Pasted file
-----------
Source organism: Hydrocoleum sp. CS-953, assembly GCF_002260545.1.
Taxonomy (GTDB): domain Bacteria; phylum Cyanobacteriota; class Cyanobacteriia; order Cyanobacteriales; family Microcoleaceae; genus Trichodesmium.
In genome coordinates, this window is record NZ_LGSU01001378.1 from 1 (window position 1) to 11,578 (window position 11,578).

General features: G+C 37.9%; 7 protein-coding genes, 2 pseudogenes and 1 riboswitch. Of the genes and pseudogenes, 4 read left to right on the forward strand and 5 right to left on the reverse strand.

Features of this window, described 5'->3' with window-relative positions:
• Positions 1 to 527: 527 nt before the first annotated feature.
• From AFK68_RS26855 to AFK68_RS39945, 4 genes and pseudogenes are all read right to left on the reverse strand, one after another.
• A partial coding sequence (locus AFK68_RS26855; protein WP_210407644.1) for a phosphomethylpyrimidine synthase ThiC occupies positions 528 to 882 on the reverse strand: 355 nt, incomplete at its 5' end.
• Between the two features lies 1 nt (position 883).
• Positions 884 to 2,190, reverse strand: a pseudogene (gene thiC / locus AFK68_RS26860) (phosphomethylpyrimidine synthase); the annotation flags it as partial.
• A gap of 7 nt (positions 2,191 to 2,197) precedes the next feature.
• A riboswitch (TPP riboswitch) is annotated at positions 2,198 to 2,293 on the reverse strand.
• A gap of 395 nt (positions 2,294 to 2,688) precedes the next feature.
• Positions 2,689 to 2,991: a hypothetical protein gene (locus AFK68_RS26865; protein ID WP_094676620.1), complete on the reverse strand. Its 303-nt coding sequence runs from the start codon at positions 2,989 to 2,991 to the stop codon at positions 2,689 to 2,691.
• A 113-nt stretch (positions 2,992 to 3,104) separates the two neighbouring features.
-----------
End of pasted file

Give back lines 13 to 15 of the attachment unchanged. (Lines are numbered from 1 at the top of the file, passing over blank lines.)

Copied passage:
• A gap of 395 nt (positions 2,294 to 2,688) precedes the next feature.
• Positions 2,689 to 2,991: a hypothetical protein gene (locus AFK68_RS26865; protein ID WP_094676620.1), complete on the reverse strand. Its 303-nt coding sequence runs from the start codon at positions 2,989 to 2,991 to the stop codon at positions 2,689 to 2,691.
• A 113-nt stretch (positions 2,992 to 3,104) separates the two neighbouring features.